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Winter 2006-07 Vol. 50, Number 4

Length of unemployment by occupation, 2006

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Finding a job takes time. But just how much time depends, in part, on the occupation in which you’re seeking employment.

Each month, the Current Population Survey asks unemployed people how long they have been looking for work. In 2006, as the chart shows, unemployed people in farming, fishing, and forestry occupations had been looking for work for the fewest median number of weeks, compared with people in other occupational groups. Why the difference?

One reason might be that workers in some occupations are more likely to wait for a specific type of job before accepting employment, especially if their former jobs paid well. Another reason is that finding work quickly is difficult in some specialized occupations. And employment in other occupations, including those in construction, is cyclical; jobs begin and end more quickly, so people experience shorter, but more frequent, periods of unemployment.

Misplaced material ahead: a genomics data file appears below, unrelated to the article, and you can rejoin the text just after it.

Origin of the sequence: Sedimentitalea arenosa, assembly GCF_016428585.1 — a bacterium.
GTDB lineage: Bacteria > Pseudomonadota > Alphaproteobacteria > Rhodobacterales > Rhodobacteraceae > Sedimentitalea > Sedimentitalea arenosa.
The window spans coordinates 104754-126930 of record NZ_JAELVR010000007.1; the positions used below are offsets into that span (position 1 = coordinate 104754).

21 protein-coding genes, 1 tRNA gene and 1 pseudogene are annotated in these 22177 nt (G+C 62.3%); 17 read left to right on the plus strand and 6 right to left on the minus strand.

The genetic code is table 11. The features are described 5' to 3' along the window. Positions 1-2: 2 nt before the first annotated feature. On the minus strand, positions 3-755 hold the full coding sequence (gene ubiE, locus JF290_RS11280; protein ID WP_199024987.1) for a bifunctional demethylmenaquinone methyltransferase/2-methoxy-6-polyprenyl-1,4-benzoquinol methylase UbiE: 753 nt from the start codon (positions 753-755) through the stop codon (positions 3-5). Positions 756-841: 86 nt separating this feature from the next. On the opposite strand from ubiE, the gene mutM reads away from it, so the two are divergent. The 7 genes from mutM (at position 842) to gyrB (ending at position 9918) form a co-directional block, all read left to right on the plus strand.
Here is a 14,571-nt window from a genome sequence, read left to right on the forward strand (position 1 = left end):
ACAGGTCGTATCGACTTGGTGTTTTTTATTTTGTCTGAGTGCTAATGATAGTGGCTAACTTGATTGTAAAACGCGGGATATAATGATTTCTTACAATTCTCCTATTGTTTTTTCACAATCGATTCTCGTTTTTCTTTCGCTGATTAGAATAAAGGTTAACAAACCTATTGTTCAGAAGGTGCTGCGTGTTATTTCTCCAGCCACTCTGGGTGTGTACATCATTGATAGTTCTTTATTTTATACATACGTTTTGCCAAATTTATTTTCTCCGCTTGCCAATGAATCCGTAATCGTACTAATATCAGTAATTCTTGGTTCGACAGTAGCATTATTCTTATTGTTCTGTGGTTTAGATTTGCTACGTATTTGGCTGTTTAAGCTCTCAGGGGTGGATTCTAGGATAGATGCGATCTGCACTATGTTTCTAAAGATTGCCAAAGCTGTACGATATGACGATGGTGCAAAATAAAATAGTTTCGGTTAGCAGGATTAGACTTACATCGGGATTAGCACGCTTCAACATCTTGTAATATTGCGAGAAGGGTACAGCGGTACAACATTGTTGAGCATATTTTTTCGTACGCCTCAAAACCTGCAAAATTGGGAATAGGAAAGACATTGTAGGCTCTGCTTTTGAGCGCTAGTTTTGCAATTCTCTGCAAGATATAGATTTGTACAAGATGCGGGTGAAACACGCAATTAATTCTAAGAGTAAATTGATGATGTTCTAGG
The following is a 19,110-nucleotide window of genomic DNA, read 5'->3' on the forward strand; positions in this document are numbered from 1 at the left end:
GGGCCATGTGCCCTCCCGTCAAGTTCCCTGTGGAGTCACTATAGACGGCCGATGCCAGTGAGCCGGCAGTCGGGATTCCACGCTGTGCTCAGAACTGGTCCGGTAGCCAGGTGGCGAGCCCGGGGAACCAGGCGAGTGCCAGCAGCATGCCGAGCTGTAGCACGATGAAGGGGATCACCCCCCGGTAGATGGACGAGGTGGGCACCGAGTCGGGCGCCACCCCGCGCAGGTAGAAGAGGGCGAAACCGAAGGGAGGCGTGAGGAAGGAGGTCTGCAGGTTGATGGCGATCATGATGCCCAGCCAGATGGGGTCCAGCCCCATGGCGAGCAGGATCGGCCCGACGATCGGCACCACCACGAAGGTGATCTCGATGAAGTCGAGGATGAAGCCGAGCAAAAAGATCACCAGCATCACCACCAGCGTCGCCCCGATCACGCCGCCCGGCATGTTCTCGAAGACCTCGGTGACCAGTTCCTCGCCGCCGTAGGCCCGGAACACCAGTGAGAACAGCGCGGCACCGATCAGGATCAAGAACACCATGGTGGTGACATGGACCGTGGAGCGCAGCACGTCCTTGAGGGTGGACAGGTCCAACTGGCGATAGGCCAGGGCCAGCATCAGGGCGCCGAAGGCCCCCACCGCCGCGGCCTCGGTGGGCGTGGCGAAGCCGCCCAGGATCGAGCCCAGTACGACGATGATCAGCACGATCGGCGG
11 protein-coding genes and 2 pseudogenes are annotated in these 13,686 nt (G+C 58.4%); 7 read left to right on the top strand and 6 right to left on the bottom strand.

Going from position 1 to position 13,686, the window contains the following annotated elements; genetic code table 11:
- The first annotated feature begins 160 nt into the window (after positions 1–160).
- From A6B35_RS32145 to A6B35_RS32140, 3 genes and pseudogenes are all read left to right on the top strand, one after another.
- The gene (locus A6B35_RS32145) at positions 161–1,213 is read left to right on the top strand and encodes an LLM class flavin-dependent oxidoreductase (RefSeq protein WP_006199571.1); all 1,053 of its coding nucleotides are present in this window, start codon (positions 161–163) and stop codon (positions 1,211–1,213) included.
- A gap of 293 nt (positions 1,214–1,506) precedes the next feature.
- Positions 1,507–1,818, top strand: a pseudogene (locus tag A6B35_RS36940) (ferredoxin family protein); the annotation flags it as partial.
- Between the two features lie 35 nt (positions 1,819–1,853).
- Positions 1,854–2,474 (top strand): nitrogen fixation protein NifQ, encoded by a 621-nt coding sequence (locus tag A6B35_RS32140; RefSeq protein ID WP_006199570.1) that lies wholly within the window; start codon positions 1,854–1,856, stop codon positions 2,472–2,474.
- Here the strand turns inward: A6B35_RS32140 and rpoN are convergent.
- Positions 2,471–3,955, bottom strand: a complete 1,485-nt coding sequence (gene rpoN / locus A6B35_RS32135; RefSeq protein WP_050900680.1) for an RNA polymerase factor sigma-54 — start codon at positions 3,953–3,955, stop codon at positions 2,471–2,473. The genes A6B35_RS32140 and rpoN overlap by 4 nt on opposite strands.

The numbers in the chart are medians, which means that half of the people surveyed had been looking for work longer than the time shown, and half for shorter. In every occupational group, some workers had been unemployed for more than 6 months.

The workers were still unemployed when they were surveyed, so the total length of their unemployment is unknown. To learn more, call (202) 691-6378 or visit online at

Length of unemployment by occupation, 2006

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U.S. Department of Labor
Bureau of Labor Statistics

Last Updated: June 8, 2007